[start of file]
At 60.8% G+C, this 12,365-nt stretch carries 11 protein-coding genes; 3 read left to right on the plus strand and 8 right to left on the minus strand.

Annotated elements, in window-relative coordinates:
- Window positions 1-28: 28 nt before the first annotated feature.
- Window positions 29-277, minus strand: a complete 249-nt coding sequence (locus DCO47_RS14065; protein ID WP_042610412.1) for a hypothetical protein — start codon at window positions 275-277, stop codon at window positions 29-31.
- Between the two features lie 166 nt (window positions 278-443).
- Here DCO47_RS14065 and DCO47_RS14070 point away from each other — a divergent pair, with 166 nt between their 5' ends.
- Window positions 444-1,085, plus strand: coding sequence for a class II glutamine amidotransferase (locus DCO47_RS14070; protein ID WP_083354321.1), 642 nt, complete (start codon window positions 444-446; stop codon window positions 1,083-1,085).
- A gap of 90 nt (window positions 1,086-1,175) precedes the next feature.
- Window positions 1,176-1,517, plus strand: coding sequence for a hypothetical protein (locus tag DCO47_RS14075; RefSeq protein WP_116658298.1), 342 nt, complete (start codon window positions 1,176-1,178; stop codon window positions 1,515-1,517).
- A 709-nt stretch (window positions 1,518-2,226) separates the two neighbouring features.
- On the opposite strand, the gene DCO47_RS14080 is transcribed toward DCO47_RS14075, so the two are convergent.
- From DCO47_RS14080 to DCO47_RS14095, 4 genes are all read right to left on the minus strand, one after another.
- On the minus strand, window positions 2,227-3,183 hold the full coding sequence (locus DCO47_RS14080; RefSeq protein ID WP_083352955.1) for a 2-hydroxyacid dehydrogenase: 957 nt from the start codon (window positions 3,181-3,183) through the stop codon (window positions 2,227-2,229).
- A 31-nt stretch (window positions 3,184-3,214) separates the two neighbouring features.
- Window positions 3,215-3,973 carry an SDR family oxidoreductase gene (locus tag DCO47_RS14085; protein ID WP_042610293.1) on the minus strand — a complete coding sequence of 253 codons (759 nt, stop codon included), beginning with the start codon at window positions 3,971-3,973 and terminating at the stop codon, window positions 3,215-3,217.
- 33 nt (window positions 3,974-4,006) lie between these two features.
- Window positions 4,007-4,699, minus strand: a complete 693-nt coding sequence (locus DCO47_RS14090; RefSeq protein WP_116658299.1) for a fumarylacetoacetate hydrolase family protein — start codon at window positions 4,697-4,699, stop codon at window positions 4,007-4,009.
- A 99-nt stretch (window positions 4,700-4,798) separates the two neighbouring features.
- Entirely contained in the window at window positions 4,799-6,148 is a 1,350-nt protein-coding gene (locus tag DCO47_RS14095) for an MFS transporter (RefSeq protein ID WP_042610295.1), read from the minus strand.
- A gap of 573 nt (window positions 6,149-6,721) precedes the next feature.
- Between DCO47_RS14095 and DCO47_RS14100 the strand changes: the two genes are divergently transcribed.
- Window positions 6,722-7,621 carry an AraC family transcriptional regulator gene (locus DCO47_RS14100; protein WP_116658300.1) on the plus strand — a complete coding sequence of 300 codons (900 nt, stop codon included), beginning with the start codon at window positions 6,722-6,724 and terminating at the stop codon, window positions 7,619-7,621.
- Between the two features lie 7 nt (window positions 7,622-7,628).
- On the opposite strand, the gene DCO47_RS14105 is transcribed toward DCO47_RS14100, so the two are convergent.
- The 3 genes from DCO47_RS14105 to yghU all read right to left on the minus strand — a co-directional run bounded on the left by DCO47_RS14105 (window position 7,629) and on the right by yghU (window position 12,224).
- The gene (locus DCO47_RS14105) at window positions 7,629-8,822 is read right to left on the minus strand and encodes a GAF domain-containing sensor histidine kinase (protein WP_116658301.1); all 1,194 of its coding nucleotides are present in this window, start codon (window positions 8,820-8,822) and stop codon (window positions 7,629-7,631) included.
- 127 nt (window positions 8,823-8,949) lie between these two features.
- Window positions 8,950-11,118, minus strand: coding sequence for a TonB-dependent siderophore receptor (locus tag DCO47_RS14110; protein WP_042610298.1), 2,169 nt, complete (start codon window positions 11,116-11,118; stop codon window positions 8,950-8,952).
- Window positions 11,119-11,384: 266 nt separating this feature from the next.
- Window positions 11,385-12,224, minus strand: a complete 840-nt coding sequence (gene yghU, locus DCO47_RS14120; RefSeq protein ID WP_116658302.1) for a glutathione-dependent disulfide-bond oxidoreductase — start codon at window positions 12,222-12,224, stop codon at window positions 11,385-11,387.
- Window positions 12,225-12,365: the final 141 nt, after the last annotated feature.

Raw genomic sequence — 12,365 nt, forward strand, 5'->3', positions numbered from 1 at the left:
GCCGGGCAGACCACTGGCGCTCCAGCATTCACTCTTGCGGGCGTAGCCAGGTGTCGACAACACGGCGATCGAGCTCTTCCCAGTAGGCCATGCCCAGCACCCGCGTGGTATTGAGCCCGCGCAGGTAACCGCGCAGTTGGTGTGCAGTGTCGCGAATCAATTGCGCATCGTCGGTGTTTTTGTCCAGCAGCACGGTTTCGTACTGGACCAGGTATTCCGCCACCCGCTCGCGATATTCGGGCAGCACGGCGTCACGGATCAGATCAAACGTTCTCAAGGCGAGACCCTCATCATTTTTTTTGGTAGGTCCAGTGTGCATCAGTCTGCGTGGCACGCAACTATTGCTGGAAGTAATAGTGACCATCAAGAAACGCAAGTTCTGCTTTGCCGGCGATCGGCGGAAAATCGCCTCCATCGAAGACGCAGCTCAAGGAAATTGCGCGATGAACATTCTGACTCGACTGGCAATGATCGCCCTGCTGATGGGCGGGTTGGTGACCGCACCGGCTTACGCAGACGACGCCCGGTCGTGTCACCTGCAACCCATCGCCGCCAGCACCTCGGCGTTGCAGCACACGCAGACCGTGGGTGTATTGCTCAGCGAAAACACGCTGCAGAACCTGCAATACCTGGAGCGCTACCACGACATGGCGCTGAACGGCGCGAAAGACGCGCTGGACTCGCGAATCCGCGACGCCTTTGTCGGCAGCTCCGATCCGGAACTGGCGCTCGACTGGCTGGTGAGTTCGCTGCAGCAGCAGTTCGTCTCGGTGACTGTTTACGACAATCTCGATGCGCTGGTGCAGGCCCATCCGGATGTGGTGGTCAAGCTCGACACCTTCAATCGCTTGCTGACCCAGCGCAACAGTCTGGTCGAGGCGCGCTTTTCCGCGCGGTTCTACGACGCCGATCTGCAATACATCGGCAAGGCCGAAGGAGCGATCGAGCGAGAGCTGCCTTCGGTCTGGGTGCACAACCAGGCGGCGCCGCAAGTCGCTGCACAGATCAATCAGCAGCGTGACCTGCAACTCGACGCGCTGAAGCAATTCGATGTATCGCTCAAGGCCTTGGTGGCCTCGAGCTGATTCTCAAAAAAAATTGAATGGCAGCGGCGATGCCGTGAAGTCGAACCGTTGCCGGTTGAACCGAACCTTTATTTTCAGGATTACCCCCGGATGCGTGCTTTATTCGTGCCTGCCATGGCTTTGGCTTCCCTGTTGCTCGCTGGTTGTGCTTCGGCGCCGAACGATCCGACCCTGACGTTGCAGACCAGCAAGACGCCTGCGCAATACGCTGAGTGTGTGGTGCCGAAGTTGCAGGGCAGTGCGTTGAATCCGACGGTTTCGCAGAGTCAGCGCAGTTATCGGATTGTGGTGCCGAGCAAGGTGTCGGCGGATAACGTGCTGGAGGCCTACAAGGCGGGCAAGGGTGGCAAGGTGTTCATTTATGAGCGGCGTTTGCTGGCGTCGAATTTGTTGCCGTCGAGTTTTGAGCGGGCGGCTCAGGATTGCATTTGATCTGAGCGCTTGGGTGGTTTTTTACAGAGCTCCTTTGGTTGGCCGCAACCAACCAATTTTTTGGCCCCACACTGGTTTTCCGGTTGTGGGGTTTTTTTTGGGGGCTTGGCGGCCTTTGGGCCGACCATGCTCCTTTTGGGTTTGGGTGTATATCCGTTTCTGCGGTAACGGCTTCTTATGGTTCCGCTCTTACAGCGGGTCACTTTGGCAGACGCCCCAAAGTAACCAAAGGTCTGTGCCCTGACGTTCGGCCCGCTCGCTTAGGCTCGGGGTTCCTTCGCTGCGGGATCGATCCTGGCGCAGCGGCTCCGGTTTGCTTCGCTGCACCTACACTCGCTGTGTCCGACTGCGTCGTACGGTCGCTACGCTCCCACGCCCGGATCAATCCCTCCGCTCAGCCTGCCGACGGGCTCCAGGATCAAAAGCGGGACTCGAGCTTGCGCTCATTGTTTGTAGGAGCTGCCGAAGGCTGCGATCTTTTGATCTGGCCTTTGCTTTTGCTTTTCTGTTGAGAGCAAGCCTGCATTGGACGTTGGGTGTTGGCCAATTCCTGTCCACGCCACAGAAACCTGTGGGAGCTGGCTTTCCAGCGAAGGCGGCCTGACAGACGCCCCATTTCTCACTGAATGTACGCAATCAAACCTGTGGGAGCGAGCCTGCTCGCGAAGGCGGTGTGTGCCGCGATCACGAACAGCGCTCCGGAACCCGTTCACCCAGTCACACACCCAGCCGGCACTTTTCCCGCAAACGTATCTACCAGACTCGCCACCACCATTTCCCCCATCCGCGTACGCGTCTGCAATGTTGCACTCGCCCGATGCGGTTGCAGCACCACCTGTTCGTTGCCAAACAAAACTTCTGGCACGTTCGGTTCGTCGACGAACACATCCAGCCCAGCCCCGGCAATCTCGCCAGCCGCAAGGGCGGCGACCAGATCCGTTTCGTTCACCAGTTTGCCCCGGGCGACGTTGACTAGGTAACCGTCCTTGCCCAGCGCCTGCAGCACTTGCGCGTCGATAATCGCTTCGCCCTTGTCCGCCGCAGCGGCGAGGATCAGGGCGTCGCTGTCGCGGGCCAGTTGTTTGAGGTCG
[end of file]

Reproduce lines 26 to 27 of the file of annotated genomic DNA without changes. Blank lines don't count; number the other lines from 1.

- The gene (locus DCO47_RS14105) at window positions 7,629-8,822 is read right to left on the minus strand and encodes a GAF domain-containing sensor histidine kinase (protein WP_116658301.1); all 1,194 of its coding nucleotides are present in this window, start codon (window positions 8,820-8,822) and stop codon (window positions 7,629-7,631) included.
- 127 nt (window positions 8,823-8,949) lie between these two features.